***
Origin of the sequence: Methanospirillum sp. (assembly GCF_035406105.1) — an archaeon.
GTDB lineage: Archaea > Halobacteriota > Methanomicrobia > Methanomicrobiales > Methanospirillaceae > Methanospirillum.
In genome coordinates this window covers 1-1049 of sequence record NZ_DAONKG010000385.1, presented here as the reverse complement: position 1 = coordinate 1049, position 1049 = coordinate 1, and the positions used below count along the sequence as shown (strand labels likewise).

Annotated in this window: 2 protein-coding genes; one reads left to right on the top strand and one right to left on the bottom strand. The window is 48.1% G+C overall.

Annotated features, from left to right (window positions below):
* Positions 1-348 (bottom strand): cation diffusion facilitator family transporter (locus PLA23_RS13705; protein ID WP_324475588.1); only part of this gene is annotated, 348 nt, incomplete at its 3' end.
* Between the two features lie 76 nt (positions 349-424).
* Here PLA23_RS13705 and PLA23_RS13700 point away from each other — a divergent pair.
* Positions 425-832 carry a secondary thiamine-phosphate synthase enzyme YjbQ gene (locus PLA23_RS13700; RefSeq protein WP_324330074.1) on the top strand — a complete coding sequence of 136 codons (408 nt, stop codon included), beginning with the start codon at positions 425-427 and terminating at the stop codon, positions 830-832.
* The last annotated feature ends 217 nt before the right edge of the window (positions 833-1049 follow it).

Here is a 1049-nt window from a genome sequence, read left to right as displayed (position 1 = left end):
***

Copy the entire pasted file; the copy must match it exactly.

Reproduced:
Origin of the sequence: Methanospirillum sp. (assembly GCF_035406105.1) — an archaeon.
GTDB lineage: Archaea > Halobacteriota > Methanomicrobia > Methanomicrobiales > Methanospirillaceae > Methanospirillum.
In genome coordinates this window covers 1-1049 of sequence record NZ_DAONKG010000385.1, presented here as the reverse complement: position 1 = coordinate 1049, position 1049 = coordinate 1, and the positions used below count along the sequence as shown (strand labels likewise).

Annotated in this window: 2 protein-coding genes; one reads left to right on the top strand and one right to left on the bottom strand. The window is 48.1% G+C overall.

Annotated features, from left to right (window positions below):
* Positions 1-348 (bottom strand): cation diffusion facilitator family transporter (locus PLA23_RS13705; protein ID WP_324475588.1); only part of this gene is annotated, 348 nt, incomplete at its 3' end.
* Between the two features lie 76 nt (positions 349-424).
* Here PLA23_RS13705 and PLA23_RS13700 point away from each other — a divergent pair.
* Positions 425-832 carry a secondary thiamine-phosphate synthase enzyme YjbQ gene (locus PLA23_RS13700; RefSeq protein WP_324330074.1) on the top strand — a complete coding sequence of 136 codons (408 nt, stop codon included), beginning with the start codon at positions 425-427 and terminating at the stop codon, positions 830-832.
* The last annotated feature ends 217 nt before the right edge of the window (positions 833-1049 follow it).

Here is a 1049-nt window from a genome sequence, read left to right as displayed (position 1 = left end):